What are the biggest transportation and infrastructure issues facing the 117th Congress? RAND experts offer up insight on a variety of topics, including airport funding, infrastructure priorities, impacts of emerging technologies, and more.

  • Planning and Funding Resilient Infrastructure

    Dec 18, 2019

    RAND's Debra Knopman and Sarah Weilant discuss the importance of incorporating resilience in infrastructure planning. They outline three areas where the federal government could be making a difference.

  • Smart car 3D rendering, photo by Production Perig/Adobe Stock

    When Autonomous Vehicles are Hacked, Who is Liable?

    Jul 31, 2019

    Autonomous vehicles (AVs) are hitting roads around the nation for pilot testing, and autonomous taxi fleets are expected within a few years. While there may be benefits to widespread use, policymakers will need to consider potential drawbacks as well.

  • Traffic

    Considering Transportation and Infrastructure in the 116th Congress

    Feb 19, 2019

    What are the biggest transportation and infrastructure issues facing the 116th Congress? RAND experts offer up insight on a variety of topics, including autonomous vehicles, infrastructure and roadway safety, the Coast Guard, and more.

  • Traffic

    Zero Traffic Deaths by 2050

    Apr 23, 2018

    More than 100 Americans die in motor vehicle crashes every day. The traffic safety community is working together toward the goal of bringing that number down to zero by 2050. Scenario planning has uncovered several ways federal policymakers can help make the vision of zero traffic deaths a reality.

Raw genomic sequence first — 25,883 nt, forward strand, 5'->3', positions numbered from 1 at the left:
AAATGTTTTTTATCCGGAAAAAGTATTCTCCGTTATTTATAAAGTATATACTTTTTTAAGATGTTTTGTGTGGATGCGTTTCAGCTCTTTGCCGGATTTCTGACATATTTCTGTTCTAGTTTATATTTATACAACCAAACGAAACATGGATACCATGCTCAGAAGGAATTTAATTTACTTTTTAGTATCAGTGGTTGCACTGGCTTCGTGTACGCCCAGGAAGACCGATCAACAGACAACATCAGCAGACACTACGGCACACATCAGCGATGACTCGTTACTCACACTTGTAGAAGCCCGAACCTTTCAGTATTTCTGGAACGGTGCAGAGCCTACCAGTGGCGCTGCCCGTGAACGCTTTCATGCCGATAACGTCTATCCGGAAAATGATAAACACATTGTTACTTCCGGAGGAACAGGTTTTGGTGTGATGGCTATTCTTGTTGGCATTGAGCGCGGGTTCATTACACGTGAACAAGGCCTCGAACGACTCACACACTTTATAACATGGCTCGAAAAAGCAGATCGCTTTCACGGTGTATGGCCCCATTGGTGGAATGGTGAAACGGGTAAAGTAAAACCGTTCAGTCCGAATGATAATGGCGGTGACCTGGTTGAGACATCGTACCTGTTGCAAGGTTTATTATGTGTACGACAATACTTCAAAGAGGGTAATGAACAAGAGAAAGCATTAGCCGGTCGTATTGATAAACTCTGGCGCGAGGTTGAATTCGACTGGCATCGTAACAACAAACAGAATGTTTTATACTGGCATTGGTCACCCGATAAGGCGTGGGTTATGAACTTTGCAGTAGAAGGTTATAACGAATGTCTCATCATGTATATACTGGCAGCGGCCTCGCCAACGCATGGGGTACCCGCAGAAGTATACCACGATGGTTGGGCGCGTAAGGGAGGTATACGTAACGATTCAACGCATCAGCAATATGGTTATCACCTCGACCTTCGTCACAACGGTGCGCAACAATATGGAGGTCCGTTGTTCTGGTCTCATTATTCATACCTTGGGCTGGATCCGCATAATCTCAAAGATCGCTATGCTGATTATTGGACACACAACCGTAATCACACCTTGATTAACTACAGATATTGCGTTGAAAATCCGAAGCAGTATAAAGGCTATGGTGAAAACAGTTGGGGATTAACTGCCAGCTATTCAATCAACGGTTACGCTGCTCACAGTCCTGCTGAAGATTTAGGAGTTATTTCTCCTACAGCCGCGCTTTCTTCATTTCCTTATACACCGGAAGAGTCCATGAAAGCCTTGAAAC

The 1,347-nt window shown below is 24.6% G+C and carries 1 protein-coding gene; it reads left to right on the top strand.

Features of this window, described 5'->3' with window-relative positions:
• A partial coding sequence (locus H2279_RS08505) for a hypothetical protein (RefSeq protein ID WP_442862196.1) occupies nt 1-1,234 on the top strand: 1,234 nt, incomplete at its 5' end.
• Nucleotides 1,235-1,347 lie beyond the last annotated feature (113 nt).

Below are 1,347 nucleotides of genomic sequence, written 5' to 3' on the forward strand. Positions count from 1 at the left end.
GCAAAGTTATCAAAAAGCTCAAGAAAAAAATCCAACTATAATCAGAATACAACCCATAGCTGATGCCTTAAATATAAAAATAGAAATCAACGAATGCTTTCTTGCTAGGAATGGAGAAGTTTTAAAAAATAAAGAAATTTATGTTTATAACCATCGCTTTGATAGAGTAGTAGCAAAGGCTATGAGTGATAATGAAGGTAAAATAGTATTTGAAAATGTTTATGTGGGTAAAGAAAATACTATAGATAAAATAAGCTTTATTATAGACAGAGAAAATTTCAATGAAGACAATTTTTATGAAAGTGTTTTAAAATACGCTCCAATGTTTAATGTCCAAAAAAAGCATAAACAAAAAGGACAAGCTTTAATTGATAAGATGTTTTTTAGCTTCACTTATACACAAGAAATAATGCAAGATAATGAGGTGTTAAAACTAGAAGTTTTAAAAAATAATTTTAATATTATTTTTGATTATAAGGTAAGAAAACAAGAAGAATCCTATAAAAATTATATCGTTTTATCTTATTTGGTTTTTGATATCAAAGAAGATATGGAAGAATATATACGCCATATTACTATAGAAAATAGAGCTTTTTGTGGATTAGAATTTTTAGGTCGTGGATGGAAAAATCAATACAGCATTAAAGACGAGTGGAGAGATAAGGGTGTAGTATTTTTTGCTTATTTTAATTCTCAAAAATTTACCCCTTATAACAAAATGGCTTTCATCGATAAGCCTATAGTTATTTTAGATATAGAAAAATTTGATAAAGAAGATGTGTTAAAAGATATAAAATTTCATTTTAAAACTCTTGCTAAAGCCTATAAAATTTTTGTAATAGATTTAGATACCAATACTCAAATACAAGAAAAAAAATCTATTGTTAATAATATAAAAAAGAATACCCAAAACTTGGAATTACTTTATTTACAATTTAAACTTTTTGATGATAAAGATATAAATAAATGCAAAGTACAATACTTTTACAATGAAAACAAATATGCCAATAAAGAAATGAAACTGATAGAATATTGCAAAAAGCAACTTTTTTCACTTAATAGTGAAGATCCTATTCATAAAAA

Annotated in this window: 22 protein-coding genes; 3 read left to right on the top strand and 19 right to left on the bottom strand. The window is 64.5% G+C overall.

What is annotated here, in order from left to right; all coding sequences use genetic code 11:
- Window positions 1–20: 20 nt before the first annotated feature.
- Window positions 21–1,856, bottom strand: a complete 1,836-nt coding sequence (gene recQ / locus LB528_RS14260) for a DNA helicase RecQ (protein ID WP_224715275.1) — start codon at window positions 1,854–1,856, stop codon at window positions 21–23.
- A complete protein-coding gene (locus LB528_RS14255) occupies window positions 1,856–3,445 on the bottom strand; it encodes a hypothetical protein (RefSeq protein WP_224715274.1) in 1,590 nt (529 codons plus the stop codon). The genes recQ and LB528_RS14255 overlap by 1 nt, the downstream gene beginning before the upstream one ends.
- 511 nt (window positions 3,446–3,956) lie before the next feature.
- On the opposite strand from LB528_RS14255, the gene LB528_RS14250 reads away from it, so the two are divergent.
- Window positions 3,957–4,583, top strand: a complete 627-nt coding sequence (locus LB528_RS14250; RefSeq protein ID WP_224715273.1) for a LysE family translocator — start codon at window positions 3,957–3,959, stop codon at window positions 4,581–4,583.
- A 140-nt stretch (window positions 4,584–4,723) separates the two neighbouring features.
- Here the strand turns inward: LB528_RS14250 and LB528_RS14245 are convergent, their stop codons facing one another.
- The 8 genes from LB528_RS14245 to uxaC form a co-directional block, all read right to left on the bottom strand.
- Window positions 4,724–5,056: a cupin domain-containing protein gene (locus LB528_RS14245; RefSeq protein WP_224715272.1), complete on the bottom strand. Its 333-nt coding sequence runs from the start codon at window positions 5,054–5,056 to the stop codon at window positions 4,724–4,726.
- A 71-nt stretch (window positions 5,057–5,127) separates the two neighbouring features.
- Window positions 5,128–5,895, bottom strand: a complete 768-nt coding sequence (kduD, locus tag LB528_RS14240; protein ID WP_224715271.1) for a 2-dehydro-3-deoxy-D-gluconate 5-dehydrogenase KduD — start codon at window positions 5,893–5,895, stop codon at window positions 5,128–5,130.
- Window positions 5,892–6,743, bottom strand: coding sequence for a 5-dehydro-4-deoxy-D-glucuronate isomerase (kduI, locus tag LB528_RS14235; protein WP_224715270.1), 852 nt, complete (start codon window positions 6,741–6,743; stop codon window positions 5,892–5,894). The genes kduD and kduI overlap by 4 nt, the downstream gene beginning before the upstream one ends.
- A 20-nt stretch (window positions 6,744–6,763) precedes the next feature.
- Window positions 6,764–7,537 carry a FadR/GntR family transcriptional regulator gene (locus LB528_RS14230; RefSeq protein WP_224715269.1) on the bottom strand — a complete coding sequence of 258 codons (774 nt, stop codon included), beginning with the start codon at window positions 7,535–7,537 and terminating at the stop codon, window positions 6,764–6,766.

• The West bound roadway of the new Governor Mario M. Cuomo Bridge that is to replace the current Tappan Zee Bridge over the Hudson River is seen ahead of on opening ceremony for the bridge in Tarrytown, New York, U.S., August 24, 2017

    In Case You Missed It: Fixing What's Broken with Infrastructure Policy

    Feb 14, 2018

    Across the United States, transportation and water infrastructure needs vary greatly. Debra Knopman discusses what Congress should consider when addressing infrastructure funding.

  • Chickamauga Lock and Dam, near Chattanooga, Tennessee

    Ten Options for Congress to Improve Infrastructure

    Jan 4, 2018

    What can Congress do to better align policy and spending to public priorities for U.S. infrastructure? Increased federal spending may do some good, but it will not fix what is broken in our approach to funding and financing public works—and not everything is broken.

  • A self-driving car being developed by nuTonomy

    Autonomous Vehicles: How Safe is Safe Enough?

    Nov 13, 2017

    When considering regulations for autonomous vehicles, safety is a critical question. RAND researchers found that introducing autonomous vehicles when they are just better than human drivers—as opposed to nearly perfect—could save hundreds of thousands of lives over 30 years.